22-30 July 2021
North-West University
Africa/Johannesburg timezone
More Information Coming Soon

The global Gender Gap project: fair treatment, and some recommendations for South Africa

30 Jul 2021, 11:45
Potchefstroom Campus (North-West University)

Potchefstroom Campus

North-West University

Oral Presentation Track E - Physics for Development, Education and Outreach Physics for Development, Education and Outreach


Irvy (Igle) Gledhill (U. Witwatersrand)


The design of initiatives for reducing the gender gap should be based on evidence. The resolution on which the International Union of Pure and Applied Physics (IUPAP) Working Group on Women in Physics was founded was to “to survey the situation of women physicists in IUPAP member countries, to analyze and report the data collected along with suggestions on how to improve the situation…”. A major step in this direction was the Global Survey of Physicists of 2010 [Ivie and Tesfaye, Physics Today 65 47-50, 2012]. However, changes occur in the global academic, scientific and social environment, and in 2016 a successful application was made to the International Science Council for the project “A Global Approach to the Gender Gap in Mathematical, Computing, and Natural Sciences: How to Measure It, How to Reduce It?”. The project was proposed by IUPAP, and involved seven additional international unions: mathematics, chemistry, astronomy, industrial and applied mathematics, biosciences, history and philosophy of science, and computing machinery, together with three international organisations: UNESCO, GenderInSITE, and the Organisation of Women in Science for the Developing World. The project undertook three tasks: a global survey to which there were 32 346 respondents, a data-backed study of publication patterns, and the collection of initiatives known to have successfully addressed the gender gap in science. When a statistically significant difference is seen between the responses of men and women in a multivariate model that includes discipline, geographic region, country development level, and employment sector, then it is likely that the difference in the men’s and women’s responses is due to gender and not to any other factors. The most significant difference was seen in reporting on sexual harassment, with 29% of women and 2% of men in physics indicating that they personally encountered sexual harassment at school or work. In this short paper the focus will be on fair treatment at work. In physics there is a statistically significant gap in response to the statement “My employer treats everyone fairly”, with which 62% of women and 73% agree. Recommendations will be offered.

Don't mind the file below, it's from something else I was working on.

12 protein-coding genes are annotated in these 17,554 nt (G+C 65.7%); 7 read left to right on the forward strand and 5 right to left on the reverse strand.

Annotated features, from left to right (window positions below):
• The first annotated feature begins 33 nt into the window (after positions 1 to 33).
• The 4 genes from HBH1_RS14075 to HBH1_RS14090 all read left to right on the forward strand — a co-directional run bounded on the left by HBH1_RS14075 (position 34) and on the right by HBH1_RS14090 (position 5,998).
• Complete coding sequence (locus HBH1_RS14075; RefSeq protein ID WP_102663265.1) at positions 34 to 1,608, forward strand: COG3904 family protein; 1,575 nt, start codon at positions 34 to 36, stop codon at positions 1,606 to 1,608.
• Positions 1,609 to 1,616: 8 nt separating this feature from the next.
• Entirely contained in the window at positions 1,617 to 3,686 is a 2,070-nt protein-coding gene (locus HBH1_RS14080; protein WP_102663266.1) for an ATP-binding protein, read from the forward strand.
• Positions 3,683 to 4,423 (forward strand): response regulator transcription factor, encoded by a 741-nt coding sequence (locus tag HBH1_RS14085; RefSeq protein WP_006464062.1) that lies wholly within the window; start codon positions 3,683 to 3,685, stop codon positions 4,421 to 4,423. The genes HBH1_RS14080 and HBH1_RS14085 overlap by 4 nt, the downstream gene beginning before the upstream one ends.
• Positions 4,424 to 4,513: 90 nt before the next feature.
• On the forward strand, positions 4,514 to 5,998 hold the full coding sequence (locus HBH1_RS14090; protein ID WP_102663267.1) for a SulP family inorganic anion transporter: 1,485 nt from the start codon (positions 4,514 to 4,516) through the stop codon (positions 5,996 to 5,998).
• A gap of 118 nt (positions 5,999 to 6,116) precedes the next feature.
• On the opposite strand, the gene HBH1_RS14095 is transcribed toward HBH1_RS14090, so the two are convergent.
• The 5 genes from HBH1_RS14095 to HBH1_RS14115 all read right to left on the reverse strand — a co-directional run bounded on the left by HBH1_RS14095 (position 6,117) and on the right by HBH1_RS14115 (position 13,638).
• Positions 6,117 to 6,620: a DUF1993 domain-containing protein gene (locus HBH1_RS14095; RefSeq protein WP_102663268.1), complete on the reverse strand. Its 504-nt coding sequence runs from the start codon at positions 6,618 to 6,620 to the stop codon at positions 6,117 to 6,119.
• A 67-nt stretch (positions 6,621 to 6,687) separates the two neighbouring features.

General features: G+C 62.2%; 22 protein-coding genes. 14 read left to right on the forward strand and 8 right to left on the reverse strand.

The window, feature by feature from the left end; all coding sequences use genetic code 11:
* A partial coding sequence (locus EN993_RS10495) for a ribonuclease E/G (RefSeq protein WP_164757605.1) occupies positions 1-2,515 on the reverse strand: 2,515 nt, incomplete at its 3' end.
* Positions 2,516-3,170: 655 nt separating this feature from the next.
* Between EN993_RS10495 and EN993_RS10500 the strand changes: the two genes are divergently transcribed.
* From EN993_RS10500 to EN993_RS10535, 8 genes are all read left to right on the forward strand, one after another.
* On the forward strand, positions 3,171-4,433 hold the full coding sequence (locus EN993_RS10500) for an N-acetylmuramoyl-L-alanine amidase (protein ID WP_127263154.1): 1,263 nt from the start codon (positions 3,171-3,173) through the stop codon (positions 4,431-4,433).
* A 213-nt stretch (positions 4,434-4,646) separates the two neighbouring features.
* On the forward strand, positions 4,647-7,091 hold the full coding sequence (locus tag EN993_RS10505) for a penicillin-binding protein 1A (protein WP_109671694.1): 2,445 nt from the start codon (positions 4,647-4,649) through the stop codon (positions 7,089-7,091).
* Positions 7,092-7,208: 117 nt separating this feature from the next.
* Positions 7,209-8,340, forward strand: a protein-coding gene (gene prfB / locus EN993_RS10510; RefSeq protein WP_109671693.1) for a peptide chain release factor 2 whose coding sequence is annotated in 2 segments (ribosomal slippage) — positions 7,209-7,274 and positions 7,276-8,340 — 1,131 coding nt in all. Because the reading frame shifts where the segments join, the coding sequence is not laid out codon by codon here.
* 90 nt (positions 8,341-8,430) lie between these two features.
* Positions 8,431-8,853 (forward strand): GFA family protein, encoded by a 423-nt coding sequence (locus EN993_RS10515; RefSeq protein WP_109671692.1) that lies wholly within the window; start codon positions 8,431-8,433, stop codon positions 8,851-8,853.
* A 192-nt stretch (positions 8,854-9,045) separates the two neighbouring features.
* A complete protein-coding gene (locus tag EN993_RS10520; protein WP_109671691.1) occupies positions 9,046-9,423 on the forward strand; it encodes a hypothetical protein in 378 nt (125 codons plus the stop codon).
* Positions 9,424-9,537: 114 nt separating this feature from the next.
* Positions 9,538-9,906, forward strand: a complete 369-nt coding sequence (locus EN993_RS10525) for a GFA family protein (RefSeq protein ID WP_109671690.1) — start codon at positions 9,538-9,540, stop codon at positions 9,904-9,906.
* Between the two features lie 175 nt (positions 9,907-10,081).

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Primary author

Irvy (Igle) Gledhill (U. Witwatersrand)


Dr Gillian Butcher (University of Leicester) Prof. Silvina Ponce Dawson (Universidad de Buenos Aires)

Presentation Materials

Peer reviewing